Perspectives

Modernizing the insurance actuarial operating model

Preparing insurance companies for the future of work

Rapid change across the insurance industry landscape is driving all sectors to look again at their actuarial organizations and the strategic business value they can provide.​

The changing role of insurance actuaries

The insurance industry landscape is changing at an increasingly rapid pace. Evolving market and technology trends—from political and regulatory uncertainty to data security and privacy—are generating new opportunities and challenges for insurance companies across all industry segments—life and annuities (L&A), property and casualty (P&C), and health care.

As part of these industry dynamics, today's insurance actuaries, particularly the chief actuary, are being asked to take on an expanded role with more strategic responsibilities—including risk manager, business advisor, and industry leader. Just as the chief actuary's role is evolving and growing, so too is the actuarial organization as a whole.

It is no longer sufficient for insurance actuaries to exclusively model, analyze, and estimate. Company leaders expect actuarial employees at all levels to provide business insights and value drivers to aid strategic decision making. However, many actuarial organizations lack the advanced capabilities, processes, and technologies they need to meet stakeholders' changing expectations. In response, forward-thinking chief actuaries are exploring how to modernize the way their department operates so they can meet stakeholders' changing expectations while improving efficiency and controlling expenses.

The transformation of the actuarial organization should not be undertaken in isolation; it requires a holistic, enterprise-wide view that considers what the actuarial function does, how it delivers, where the work is completed, and how it is governed—a next-generation actuarial operating model.​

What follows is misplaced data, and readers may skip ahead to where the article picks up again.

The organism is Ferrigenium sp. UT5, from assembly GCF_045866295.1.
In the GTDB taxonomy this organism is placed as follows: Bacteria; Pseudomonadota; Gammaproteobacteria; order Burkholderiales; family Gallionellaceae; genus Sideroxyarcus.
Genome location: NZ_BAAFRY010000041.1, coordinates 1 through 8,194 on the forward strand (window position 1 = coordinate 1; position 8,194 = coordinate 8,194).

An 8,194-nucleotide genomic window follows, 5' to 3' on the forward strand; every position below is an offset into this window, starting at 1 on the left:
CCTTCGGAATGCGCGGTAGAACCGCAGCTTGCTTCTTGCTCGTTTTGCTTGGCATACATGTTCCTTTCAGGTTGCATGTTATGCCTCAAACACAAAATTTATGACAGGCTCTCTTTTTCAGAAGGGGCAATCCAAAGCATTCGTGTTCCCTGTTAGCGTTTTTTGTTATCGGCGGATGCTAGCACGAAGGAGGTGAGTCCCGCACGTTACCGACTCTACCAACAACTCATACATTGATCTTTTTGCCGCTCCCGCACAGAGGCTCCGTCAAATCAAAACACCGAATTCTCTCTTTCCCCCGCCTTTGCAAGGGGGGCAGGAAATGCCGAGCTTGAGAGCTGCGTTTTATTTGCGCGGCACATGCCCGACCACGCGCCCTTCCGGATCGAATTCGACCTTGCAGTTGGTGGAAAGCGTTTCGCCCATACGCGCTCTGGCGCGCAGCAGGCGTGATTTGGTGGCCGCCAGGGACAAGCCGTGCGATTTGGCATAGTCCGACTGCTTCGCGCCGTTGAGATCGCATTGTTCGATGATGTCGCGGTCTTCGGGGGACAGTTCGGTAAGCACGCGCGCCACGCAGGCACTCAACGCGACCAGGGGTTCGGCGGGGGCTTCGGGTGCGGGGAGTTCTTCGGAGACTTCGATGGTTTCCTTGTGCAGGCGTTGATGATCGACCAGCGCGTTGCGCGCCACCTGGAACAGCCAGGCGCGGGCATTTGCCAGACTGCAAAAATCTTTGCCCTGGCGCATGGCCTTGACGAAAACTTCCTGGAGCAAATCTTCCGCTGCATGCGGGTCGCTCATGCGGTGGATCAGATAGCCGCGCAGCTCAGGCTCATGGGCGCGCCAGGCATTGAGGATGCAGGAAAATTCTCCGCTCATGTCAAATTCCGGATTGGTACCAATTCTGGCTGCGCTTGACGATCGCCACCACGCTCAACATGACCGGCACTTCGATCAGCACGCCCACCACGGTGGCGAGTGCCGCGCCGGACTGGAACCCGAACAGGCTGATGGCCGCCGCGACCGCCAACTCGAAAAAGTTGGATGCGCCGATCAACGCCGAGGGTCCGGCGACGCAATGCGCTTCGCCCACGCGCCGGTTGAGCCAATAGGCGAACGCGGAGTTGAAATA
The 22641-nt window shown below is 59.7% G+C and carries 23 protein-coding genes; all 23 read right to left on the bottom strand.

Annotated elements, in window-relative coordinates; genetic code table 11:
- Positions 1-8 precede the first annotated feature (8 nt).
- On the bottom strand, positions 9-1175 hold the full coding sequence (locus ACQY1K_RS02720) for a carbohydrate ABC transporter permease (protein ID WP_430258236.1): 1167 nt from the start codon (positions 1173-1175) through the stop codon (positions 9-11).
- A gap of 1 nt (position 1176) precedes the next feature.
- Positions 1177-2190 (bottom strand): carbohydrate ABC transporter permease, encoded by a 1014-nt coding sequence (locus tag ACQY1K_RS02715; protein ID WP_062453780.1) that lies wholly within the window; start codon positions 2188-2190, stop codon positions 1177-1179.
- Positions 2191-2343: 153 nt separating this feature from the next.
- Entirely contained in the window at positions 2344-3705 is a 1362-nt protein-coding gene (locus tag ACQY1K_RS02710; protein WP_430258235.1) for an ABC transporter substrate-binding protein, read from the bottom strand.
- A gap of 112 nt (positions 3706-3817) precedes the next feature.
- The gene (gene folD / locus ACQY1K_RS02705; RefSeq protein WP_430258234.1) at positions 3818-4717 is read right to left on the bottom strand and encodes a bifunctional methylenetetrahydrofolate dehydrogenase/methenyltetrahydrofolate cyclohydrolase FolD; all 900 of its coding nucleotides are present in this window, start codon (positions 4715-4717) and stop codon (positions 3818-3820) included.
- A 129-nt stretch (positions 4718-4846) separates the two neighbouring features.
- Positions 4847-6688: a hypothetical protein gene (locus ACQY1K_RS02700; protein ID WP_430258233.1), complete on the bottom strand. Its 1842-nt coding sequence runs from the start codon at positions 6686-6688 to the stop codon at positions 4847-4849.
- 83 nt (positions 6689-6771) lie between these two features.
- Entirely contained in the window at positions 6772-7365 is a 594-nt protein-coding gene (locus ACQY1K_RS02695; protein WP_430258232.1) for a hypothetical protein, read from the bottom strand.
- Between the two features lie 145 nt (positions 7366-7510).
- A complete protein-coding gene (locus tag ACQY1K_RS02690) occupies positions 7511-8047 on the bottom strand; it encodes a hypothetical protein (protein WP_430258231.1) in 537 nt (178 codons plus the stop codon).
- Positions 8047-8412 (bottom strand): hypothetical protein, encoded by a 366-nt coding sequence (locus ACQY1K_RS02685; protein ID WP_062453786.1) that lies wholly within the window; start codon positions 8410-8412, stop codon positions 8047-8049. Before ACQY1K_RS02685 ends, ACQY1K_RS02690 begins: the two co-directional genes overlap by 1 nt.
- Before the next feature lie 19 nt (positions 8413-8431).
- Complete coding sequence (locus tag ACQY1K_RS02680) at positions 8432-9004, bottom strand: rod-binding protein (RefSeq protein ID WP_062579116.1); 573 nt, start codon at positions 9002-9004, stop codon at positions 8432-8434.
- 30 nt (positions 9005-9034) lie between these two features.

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Defining the insurance actuarial operating model

An operating model is variously defined as the overall approach an organization takes to complete a task using the resources available to it or how an organization uses people, processes, and technologies to meet the needs of its customers. More simply put, it's the who, what, where, when, how, and why of getting work done.

Many of the inefficiencies in today's insurance actuarial operating model center on the who and how of getting work done. It is becoming clear that not all actuarial work is truly actuarial and certain tasks (e.g., data manipulation) should be automated, transferred, or shared with other departments. This is leading C-suite executives to rethink what an actuarial organization should look like, how it should operate, and what it should cost.

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The benefits and challenges of modernization

Modernizing the insurance actuarial operating model can help companies assess and transform processes, systems, and people in both centralized and decentralized operating models. When designed and implemented hand-in-hand with senior management and other key corporate functions—especially finance and IT—modernization of the insurance actuarial operating model can improve the overall efficiency and influence of the actuarial organization, producing a host of potential benefits including:

  • Reduced technology and operating expenses
  • Faster and more accurate actuarial analyses
  • New depth and granularity of insights
  • Improved responses to regulatory and market forces
  • Engaged, satisfied, and strategically focused insurance actuaries

But implementing modernization programs across the enterprise has its challenges. Acknowledging that change is necessary, securing stakeholder buy-in, strengthening the relationship among the IT, finance, and actuarial organizations, and finding the time to modernize can potentially stand in the way of progress​.

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The way forward

To holistically update the insurance actuarial operating model, companies first need to understand the traditional and new views of seven key operational components and the ways they interact: people and talent, process, governance, service delivery, data, technology, and policies and procedures.

To jumpstart the modernization effort, actuarial organization executives and functional leaders can hold a workshop to discuss and align around their vision of the future organization and address specifics within these seven operational components.

Companies that make these comprehensive efforts to modernize the insurance actuarial operating model stand to benefit from a technology-powered team of insurance actuaries that is liberated from the constraints of business as usual, equipped to provide valuable insight more quickly and cost effectively, encouraged to expand their skill sets, and empowered to become catalysts for strategic change.

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